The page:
Ghosts of the Future: A Conversation with Larry Achiampong
The London-based, British Ghanaian artist and filmmaker Larry Achiampong explores race, class, and history in a multidisciplinary practice that, as described in the biography on his website, seeks to “examine his communal and personal heritage—in particular, the intersection between pop culture and the postcolonial position.” First devised in 2016, partially as a response to the sociopolitical shock of Brexit, Achiampong’s Relic Traveller is an ambitious project that has manifested as performance, sound installation, moving image, prose, and a remarkable public commission in which Achiampong reimagined London Underground’s iconic roundel in Pan-African colors—green, black, and red—that spoke symbolically to various African diasporic identities.
A central pillar of the project is a suite of four science fiction–inflected short films—Relic 0, Relic 1, Relic 2, and Relic 3—now streaming on the Criterion Channel. These hypnotic works, which run between ten and fourteen minutes, are set at an unspecified time in the future and chart the journeys of intrepid “Relic Travellers” across Britain and the world as they collect and process remnants and testimonies from the colonial past. Blending crisp images, poetic voice-over, and Achiampong’s own spare electronic music to create an atmospheric audiovisual experience, the Relic films simultaneously offer hopeful visions of a rising Africa and mournful laments for a harrowing past.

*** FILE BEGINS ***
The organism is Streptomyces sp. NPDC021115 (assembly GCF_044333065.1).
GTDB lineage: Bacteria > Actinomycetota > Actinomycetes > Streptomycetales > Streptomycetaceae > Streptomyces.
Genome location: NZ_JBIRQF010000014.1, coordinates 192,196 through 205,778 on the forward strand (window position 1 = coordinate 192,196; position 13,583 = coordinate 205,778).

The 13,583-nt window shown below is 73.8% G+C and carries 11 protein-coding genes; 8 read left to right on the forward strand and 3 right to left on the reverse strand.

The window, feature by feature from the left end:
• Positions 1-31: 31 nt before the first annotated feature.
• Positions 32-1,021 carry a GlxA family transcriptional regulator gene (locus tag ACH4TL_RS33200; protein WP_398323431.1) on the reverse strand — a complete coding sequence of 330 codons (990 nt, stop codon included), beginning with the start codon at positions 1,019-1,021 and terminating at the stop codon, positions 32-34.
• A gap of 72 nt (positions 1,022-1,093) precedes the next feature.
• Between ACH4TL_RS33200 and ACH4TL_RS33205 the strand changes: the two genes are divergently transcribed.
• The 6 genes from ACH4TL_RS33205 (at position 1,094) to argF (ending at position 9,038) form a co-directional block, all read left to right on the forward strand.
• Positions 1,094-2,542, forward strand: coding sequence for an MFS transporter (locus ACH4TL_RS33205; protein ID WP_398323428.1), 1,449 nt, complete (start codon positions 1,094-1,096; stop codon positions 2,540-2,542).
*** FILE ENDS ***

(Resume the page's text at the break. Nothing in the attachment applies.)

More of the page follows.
I recently caught up with Achiampong to discuss the origins of the project, its future, and his artistic inspirations.
Can you tell me about the origins of Relic Traveller?
In 2016, I was thinking about Brexit and the effects of these ideas that connected heavily with nationalism in a way that I found alarming. In conversations with friends, family, and peers, I was asking myself these questions more and more: What happens when a nation or a state embraces nationalism and cuts itself off from others around the planet, creating an individualized idea of survival? How does survival exist? How does that work? I was thinking about the larger framework of what Brexit meant at the time, and how it inspired other Western countries. Months after Brexit, Trump came to power. Those two things were connected, and I found them significant, as well as the rise of right-wing politics within Sweden, Germany, Poland, and France. At the same time, I’d been reading up on the African Union—a continental body consisting of the fifty-five member states that make up the African continent—and a passport program they’d been developing for years that would allow Africans to travel to other African states without the problem of a visa. You’re looking at one part of the world where borders are closing, and another part of the world where borders are opening.